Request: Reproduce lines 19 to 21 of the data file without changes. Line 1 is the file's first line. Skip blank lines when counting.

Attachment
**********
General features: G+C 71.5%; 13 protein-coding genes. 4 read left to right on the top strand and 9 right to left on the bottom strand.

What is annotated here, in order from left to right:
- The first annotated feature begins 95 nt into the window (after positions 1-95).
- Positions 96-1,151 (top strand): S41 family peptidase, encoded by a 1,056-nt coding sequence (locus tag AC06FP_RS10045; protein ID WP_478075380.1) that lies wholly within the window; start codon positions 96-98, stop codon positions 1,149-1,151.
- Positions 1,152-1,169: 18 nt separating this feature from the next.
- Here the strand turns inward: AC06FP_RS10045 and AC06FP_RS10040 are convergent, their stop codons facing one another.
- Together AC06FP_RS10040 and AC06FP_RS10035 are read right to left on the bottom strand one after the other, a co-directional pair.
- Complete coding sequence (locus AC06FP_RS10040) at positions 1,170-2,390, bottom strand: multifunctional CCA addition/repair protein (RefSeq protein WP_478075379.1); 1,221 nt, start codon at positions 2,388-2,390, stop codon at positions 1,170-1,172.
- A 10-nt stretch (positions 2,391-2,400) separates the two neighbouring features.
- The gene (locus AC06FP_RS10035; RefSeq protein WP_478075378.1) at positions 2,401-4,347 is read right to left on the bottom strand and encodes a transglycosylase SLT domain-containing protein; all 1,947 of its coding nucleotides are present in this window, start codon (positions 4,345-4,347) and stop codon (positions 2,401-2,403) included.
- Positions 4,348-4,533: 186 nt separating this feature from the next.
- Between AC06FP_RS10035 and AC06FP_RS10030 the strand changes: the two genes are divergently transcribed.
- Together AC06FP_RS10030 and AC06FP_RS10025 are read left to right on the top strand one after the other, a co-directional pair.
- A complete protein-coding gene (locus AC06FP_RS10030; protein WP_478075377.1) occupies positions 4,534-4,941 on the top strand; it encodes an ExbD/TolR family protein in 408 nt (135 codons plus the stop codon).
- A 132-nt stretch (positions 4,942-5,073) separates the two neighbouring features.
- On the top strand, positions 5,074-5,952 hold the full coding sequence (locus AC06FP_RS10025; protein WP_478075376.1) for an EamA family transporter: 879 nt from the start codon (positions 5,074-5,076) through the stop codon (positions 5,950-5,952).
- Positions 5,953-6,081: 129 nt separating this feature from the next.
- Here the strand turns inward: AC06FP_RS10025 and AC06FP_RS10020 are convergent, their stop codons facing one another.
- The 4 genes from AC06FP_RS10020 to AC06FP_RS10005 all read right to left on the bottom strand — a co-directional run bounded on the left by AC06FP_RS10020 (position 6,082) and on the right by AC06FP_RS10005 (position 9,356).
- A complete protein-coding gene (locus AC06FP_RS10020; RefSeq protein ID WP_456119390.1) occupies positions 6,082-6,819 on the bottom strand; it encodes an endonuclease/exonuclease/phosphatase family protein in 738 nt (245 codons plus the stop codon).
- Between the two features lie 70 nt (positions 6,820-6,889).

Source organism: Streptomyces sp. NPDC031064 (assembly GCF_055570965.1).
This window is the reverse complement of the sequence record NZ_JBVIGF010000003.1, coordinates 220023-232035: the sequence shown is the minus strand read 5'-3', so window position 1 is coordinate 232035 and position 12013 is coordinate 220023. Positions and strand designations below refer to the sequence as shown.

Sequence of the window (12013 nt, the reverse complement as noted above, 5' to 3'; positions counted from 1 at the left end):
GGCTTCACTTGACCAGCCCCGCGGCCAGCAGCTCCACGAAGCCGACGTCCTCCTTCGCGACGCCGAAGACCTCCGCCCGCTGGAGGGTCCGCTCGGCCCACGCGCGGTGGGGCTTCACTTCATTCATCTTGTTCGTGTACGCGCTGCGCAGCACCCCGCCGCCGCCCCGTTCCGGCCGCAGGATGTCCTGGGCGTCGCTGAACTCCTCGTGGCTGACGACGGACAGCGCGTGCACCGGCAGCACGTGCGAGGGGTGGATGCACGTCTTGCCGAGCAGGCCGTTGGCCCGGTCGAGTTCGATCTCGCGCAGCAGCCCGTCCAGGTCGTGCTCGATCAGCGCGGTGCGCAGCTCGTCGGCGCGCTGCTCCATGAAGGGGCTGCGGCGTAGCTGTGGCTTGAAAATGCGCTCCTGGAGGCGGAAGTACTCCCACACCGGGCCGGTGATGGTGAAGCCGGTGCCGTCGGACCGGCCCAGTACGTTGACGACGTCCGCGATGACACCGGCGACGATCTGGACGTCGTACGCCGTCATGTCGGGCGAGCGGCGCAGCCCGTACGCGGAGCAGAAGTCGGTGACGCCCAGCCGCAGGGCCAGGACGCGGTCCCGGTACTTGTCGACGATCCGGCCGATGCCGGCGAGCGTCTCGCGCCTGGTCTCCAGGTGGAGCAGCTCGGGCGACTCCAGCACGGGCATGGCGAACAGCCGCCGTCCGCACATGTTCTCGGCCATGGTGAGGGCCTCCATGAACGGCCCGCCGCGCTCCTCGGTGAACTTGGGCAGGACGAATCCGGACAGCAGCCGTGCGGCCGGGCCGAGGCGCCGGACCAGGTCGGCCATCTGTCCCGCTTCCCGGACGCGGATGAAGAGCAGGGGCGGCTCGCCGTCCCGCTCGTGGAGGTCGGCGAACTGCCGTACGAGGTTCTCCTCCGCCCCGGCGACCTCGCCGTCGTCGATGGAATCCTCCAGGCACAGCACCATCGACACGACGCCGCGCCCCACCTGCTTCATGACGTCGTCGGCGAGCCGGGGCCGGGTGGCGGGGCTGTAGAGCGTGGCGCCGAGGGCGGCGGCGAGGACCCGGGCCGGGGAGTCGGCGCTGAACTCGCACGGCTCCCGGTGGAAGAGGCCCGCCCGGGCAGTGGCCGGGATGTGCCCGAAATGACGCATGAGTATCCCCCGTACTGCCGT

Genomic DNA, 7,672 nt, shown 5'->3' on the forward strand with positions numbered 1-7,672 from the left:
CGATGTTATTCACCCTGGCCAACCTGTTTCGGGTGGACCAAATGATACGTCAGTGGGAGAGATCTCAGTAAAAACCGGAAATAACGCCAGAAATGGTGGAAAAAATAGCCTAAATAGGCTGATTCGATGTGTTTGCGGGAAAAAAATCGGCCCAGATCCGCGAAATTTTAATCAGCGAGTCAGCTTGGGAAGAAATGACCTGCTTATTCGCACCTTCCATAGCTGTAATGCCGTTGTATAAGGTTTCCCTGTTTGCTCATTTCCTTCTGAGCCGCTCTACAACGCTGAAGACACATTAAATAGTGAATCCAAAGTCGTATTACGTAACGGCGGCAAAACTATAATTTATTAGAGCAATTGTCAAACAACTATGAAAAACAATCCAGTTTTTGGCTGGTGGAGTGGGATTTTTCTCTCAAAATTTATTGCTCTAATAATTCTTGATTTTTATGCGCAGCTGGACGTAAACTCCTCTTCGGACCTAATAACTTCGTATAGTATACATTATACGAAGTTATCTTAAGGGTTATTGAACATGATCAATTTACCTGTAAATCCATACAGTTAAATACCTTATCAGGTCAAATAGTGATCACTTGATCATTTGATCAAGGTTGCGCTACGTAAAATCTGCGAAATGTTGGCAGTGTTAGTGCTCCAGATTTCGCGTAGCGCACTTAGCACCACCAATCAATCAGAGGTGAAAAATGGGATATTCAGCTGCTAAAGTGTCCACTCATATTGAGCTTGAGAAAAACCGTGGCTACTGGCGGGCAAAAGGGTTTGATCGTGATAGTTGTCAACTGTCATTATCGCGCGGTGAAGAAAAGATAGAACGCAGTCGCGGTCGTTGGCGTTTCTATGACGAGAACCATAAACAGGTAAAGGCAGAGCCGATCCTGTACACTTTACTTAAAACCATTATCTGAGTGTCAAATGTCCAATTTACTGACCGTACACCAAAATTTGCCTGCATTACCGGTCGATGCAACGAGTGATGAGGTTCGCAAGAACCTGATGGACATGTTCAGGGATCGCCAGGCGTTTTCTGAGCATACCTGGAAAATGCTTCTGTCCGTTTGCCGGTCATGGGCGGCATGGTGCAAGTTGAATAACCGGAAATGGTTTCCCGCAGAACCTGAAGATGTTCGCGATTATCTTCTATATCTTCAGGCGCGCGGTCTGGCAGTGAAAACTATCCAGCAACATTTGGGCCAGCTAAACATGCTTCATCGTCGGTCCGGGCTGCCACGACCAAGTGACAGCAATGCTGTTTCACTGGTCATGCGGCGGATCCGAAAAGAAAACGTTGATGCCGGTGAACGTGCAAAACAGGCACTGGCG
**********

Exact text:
- The 4 genes from AC06FP_RS10020 to AC06FP_RS10005 all read right to left on the bottom strand — a co-directional run bounded on the left by AC06FP_RS10020 (position 6,082) and on the right by AC06FP_RS10005 (position 9,356).
- A complete protein-coding gene (locus AC06FP_RS10020; RefSeq protein ID WP_456119390.1) occupies positions 6,082-6,819 on the bottom strand; it encodes an endonuclease/exonuclease/phosphatase family protein in 738 nt (245 codons plus the stop codon).
- Between the two features lie 70 nt (positions 6,820-6,889).